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Piping Systems

Piping Systems

Covers piping and tubing systems used for fluid transport in the plant: hydraulic fluids, steam, liquefied product, refrigerant, and water. Shows typical metallic and nonmetallic piping systems, pipe-joining methods, and how tubing and hoses differ from piping. Covers valves, pipe fittings, hangers, supports, and insulation, and shows how tubing is sized, fitted, bent, and joined. Explains uses of traps, filters, and strainers.

TPC Training Systems is authorized by IACET to offer 1.0 CEUs for this program.

Review a full course list for Mechanical Systems Technician

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  • Online Course & Test $85.00
  • Course Manual $71.00
  • Course Manual (Spanish) $71.00

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Lesson 1 - Introduction to Piping Systems

Topics:

Nature of fluids; Keeping fluids clean and moving; Piping system maintenance, insulation, and layout; Valves, fittings, supports, and hangers

Learning Objectives:
– Describe what typical piping systems consist of, and explain their importance to plant operations.
– Identify common valves and fittings, pipe hangers and supports.
– Describe the effects of temperature on piping system components, and explain the need for insulation.
– List routine maintenance considerations for piping systems.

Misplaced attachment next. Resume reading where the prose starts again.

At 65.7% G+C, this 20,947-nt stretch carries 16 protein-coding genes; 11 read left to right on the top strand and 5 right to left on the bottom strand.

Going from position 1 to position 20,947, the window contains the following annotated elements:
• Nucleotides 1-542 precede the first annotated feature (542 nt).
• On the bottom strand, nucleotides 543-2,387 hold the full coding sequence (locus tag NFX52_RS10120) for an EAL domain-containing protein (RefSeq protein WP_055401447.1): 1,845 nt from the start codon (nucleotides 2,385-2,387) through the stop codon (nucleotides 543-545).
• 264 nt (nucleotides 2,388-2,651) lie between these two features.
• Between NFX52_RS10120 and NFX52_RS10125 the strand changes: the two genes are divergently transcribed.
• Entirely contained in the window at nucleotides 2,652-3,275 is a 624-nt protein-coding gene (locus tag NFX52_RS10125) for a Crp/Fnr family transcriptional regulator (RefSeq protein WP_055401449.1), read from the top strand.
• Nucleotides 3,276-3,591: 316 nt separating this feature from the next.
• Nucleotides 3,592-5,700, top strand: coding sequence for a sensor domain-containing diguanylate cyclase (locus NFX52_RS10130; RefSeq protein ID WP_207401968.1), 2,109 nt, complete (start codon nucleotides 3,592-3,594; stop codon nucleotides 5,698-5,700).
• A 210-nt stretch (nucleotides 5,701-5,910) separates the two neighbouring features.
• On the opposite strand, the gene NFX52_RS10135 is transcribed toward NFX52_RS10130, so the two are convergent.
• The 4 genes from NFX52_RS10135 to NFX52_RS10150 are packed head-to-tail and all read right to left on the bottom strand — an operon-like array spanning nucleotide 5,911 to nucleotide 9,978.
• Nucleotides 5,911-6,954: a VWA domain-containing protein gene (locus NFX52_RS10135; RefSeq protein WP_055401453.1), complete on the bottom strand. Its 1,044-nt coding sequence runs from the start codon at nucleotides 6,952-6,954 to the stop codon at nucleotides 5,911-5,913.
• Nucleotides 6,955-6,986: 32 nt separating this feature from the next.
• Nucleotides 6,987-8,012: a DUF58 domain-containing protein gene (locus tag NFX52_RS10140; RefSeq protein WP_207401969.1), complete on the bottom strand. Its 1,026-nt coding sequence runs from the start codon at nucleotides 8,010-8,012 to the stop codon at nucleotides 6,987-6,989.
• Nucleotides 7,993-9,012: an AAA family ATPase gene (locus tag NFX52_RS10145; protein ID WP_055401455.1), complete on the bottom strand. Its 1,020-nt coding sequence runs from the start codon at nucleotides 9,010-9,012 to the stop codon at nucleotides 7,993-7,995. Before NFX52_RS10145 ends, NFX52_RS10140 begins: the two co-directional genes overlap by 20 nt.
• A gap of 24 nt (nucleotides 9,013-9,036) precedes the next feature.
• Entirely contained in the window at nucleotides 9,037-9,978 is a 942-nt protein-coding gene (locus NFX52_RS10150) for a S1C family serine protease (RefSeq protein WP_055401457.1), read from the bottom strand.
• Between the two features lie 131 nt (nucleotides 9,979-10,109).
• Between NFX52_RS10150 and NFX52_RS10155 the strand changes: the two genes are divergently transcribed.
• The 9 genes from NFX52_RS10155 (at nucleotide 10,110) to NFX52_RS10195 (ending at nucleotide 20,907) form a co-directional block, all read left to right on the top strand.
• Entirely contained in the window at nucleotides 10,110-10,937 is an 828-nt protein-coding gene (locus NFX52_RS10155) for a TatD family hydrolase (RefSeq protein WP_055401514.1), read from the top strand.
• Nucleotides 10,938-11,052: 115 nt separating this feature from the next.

Lesson 2 - Metal Piping

Topics:

Pipe sizes, schedules, and codes; Process and utility lines; Metallurgy; Pipe manufacturing methods; Fluid behavior in pipes; Joining and maintaining pipe

Learning Objectives:
– Explain how metal pipes are sized and designated according to standard codes and schedules.
– Identify the characteristics of metals that make them suitable for a variety of piping applications.
– Describe the different methods of connecting sections of metal pipe, including bell-and-spigot joints, welded, soldered, or brazed joints, screwed
   or threaded joints, and flanged joints.
– Discuss the major considerations involved in the maintenance of metal piping.


Lesson 3 - Nonmetallic Piping

Topics:

Clay, concrete, reinforced concrete, asbestos-cement, plastic, and thermoplastic pipe; Joining, limitations, and maintenance, Glass piping

Learning Objectives:
– Name the basic nonmetallic piping materials, and discuss the advantages and disadvantages of each.
– Identify the different forms of clay pipe and concrete pipe.
– Explain the difference between thermoplastic and thermosetting plastic pipe.
– Discuss the limitations of plastic pipe.
– Describe how to join sections of nonmetallic pipe, and how to maintain them.


Lesson 4 - Tubing

Topics:

Sizing, applications, and advantages of tubing; Laminar flow; Tube cutting, joining, and bending; Tubing materials, manufacturing, and maintenance

Learning Objectives:
– Compare piping and tubing, and list the major advantages of tubing.
– Describe the methods of cutting, bending, and joining sections of tubing.
– List the main types of metal tubing, and describe the kinds of industrial applications in which they are used.
– List the main types of plastic tubing, and describe the kinds of industrial applications in which they are used.


Lesson 5 - Hoses

Topics:

Hose characteristics, codes, sizes, and terminology; Vacuum rating; Metallic and nonmetallic hose; Reinforcement materials and patterns; Couplings